- The Washington Times - Tuesday, October 2, 2001

Consumers are mostly saving their tax rebates, making it likely that Congress will aim any second round of economic stimulus this month at businesses and lower-income households that are more inclined to spend additional cash.
A report from the Commerce Department yesterday showed that despite a rebate-fueled jump in disposable income of 1.9 percent during August and a similar increase in July, consumers used their $300 to $600 tax rebates to pay off debt and build up their bank accounts quadrupling the savings rate to 4.1 percent.
The $35 billion in tax rebates, the last of which were mailed last week, were intended to boost consumer spending and help keep the faltering economy from falling into recession. While rebates that are not spent contribute nothing to economic growth, they can help consumers shore up finances during a period of increasing layoffs and dwindling stock portfolios.
Higher-income consumers received the bulk of the rebates, and the economic response was disappointing, congressional sources say. President Bush and legislators now are discussing a second round of tax cuts and spending boosts for businesses and lower-income households, the sources say.
The rebates were sent to individuals and married couples who paid income taxes last year, but most low-income households did not pay income taxes. Many did pay payroll taxes, however, to finance their Social Security benefits.
Former Treasury Secretary Robert E. Rubin, echoing the views of Democrats, last week urged congressional leaders to provide rebates of payroll taxes or refundable tax credits to less-affluent households.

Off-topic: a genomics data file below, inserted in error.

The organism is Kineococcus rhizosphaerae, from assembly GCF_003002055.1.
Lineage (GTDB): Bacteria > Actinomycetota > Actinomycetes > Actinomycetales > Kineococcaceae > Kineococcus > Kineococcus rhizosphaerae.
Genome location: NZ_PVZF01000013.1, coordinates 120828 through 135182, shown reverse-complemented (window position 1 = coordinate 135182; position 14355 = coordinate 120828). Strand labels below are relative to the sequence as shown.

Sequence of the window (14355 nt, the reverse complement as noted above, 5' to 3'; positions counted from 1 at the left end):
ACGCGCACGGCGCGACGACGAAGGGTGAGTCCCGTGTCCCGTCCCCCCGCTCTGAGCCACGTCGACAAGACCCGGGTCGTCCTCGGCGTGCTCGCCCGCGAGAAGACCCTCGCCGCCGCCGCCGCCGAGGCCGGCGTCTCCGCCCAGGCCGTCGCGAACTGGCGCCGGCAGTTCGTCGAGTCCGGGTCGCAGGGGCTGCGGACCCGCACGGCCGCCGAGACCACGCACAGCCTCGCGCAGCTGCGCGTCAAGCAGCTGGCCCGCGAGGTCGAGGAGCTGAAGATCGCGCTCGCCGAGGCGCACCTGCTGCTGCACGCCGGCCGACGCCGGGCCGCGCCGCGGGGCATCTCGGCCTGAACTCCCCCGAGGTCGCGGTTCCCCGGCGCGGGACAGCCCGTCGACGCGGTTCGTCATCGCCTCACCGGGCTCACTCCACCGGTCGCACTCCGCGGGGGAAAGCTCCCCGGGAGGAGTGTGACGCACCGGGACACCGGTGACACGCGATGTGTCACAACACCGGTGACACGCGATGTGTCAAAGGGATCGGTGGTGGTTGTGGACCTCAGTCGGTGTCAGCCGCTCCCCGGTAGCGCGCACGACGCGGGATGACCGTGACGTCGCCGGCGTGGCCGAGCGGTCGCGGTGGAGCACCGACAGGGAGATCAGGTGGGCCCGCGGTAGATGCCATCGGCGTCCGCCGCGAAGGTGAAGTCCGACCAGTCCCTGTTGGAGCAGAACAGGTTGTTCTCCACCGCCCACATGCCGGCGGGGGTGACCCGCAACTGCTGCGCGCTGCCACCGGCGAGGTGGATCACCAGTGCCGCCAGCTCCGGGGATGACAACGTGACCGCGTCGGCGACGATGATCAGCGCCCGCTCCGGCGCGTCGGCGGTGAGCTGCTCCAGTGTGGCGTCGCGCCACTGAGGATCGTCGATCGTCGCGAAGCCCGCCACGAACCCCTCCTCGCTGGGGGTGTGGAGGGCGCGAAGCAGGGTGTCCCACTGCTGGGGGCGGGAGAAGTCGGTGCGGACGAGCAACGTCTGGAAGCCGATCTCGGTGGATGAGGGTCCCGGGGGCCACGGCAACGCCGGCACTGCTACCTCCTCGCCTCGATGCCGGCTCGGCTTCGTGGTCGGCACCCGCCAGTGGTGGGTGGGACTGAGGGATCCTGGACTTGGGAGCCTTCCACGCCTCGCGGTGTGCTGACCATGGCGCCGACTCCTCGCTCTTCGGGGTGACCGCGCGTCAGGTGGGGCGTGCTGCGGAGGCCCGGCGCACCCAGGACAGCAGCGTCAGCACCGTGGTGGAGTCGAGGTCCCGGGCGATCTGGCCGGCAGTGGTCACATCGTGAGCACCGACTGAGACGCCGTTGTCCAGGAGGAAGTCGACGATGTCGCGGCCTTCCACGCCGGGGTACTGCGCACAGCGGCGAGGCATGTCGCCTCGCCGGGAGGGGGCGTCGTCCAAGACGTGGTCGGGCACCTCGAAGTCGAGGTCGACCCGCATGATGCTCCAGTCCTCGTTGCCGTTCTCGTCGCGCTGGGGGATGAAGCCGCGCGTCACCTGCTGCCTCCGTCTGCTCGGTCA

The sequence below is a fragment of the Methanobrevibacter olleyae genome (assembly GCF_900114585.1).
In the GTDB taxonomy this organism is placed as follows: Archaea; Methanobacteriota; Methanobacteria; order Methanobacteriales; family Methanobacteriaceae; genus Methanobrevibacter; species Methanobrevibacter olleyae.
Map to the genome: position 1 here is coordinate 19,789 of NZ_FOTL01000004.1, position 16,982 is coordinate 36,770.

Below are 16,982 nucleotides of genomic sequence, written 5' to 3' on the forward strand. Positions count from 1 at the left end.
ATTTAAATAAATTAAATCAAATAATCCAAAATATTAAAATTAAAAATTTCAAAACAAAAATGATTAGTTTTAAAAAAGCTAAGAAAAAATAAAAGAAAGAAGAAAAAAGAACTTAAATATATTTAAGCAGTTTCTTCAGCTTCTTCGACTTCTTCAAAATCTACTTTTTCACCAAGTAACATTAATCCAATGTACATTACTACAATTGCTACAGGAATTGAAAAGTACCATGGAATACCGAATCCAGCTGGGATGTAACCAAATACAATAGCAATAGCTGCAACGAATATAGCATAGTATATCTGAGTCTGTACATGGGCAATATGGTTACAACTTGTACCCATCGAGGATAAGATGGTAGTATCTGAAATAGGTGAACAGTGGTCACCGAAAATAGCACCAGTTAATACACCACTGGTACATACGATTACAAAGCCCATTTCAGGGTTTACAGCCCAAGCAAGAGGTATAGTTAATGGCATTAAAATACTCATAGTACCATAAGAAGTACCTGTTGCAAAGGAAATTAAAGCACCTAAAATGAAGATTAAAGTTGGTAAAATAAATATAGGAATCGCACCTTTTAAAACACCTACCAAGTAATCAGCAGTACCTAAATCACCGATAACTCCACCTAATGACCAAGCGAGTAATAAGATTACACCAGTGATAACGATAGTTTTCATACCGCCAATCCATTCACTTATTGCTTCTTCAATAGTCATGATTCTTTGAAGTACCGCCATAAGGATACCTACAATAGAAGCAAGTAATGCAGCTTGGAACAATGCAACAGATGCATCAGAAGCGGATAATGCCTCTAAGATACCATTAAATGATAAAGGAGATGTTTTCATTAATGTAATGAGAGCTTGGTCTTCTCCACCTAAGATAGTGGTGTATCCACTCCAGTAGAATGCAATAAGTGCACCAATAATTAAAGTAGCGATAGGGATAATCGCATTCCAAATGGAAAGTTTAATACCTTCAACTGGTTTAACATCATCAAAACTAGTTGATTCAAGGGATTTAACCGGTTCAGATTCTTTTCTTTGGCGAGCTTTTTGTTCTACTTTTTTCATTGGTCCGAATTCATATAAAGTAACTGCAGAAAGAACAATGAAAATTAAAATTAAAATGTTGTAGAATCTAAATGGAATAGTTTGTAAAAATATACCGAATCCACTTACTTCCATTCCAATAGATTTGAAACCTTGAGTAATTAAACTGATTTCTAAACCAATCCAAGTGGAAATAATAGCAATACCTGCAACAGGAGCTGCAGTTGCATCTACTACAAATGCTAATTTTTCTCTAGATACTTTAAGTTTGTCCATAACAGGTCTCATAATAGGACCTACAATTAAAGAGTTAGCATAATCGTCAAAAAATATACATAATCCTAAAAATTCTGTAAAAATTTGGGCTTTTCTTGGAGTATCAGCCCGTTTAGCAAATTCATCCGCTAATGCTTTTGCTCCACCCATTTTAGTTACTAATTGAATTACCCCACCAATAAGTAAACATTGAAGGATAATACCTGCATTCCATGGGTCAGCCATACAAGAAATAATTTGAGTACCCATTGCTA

Mr. Rubin said that group is most likely to spend the rebates, but other economists point out that many low-income households also are in debt and may use the money to pay off credit-card balances instead.
Mr. Rubin, who met twice with lawmakers along with Federal Reserve Chairman Alan Greenspan last week, argued against broad new tax cuts or benefits to businesses beyond the $15 billion airline-bailout package and $40 billion in rescue aid and reconstruction assistance already approved by Congress.
But Mr. Greenspan threw his support behind targeted tax reductions for businesses in light of a collapse of investment spending and profits. He favors write-offs for investment in software to help the ailing technology sector, and other investment deductions.
The White House and congressional Republicans also are inclined to cut business taxes.
Treasury Secretary Paul H. O'Neill and White House economic adviser Lawrence Lindsey have advocated lower corporate income taxes, while House Republican leaders have pushed cuts in the capital-gains tax to try to boost the stock market.
A recession in profits and excess capacity prevented many businesses from increasing investment spending, even though the Fed ushered in dramatically lower interest rates this year. The Fed today is expected to cut rates by another half-percentage point, to their lowest levels since John F. Kennedy was president.
Consumer response to the rate reductions also has been weak, although it has spawned a spate of mortgage refinancings that have enabled homeowners to tap into some of their housing wealth and lower their debt burdens.
Consumers' reluctance to spend their tax rebates, which appears to have increased in the wake of the Sept. 11 terrorist attacks, also makes it more likely Congress will approve more direct spending to stimulate the economy most likely in the areas of security, defense and reconstruction aid.

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